"You're supposed to be the heroine of your own life!" -Kate Winslet, "The Holiday"

A hero is a man who is afraid to run away. -English proverb

I read Jane Austen's Emma for the first time when I was 14 and promptly fell head-over-heels in love with Regency-era and Victorian literature. In fact, it was the genre I studied almost exclusively as a long-skirt-and-sweater-coat-wearing English major in college. I love the stories, and not just the romance part - because everyone knows, they only get together right at the very end! - but even more so, the story of growth and maturity and self-realization that the heroine ultimately has to go through in order to get to her happily-ever-after ending. (My I-Sound-Smart moment of the day: this type of story is called a bildungsroman in literary theory. Look at me making good use of that tuition money, Mom & Dad!)

There are many female characters in Jane Austen's books, but only one is the heroine (with the arguable exception of Sense & Sensibility). What is it that makes her different from the others? Is she the most beautiful? The most graceful? The richest? The most talented?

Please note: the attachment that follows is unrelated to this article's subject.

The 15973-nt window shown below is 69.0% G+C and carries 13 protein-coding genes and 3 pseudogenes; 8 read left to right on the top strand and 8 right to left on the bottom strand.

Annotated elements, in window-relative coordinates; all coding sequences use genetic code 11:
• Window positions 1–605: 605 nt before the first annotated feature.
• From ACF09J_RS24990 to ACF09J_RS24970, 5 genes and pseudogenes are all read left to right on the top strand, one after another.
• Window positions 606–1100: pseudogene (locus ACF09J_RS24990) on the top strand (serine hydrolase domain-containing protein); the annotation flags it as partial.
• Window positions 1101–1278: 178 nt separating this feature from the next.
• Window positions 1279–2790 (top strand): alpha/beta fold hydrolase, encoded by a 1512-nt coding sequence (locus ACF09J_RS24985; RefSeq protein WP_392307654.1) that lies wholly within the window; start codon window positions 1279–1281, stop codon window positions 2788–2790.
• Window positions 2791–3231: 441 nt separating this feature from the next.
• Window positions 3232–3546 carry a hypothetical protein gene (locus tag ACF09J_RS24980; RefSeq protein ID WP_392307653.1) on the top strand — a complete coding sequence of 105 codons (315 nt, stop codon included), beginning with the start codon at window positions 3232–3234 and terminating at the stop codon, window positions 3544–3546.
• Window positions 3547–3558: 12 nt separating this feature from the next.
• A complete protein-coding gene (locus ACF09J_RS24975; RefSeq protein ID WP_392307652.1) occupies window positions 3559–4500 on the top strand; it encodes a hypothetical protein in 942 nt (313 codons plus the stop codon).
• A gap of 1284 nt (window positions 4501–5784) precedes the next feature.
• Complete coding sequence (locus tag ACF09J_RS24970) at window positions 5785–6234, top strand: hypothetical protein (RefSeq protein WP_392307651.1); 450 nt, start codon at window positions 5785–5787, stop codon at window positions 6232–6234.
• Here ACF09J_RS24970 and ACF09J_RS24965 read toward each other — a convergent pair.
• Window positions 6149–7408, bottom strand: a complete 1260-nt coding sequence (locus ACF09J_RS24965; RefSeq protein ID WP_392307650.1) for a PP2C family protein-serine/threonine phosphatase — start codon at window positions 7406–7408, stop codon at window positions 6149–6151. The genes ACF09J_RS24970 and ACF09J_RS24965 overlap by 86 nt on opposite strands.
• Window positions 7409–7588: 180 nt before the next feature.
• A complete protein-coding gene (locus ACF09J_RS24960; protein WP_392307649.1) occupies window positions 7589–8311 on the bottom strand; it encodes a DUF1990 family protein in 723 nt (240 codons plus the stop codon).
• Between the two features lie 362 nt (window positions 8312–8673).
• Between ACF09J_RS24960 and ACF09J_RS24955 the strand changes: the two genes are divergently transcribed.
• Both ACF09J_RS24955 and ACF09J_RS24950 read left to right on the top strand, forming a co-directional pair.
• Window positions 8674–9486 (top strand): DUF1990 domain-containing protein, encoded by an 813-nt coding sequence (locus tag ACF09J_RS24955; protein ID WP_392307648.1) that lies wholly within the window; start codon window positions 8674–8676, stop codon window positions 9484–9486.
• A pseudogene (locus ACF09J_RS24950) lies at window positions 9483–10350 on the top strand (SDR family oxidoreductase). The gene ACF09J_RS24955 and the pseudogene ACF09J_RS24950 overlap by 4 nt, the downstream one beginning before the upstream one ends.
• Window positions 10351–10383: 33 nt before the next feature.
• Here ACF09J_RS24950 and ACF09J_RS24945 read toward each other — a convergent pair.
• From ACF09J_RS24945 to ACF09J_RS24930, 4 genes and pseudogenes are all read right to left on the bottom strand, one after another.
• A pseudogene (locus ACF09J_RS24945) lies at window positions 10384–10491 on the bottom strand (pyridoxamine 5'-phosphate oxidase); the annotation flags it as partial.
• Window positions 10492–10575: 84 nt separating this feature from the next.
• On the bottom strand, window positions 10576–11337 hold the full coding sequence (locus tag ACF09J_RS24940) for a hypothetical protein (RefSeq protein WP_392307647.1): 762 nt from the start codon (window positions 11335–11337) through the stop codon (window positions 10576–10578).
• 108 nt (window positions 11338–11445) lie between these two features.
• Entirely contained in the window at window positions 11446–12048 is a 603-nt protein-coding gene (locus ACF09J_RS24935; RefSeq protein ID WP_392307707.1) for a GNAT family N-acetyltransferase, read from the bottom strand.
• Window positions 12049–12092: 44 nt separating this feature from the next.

Nope. In fact, never.

What makes her different is that she changes. All the other female characters pretty much stay the same throughout the story. None of them are perfect, but for that matter, neither is the heroine - not by a long shot. But it's her story, and to get to the end of it, she has to grow up. Jane Austen spends hundreds of pages pounding on Elizabeth and Emma and Elinor (and Marianne) until they become women of substance - the women they need to be to step into their futures.

She humbles them. She smacks them around. She pulls the rug out from under them multiple times. She keeps on hurling things at the general vicinity of their heads until they learn to react in ways that they wouldn't have in the beginning of the book: with grace, and humility, and forgiveness, and gratefulness. Until they learn. Until they become heroines.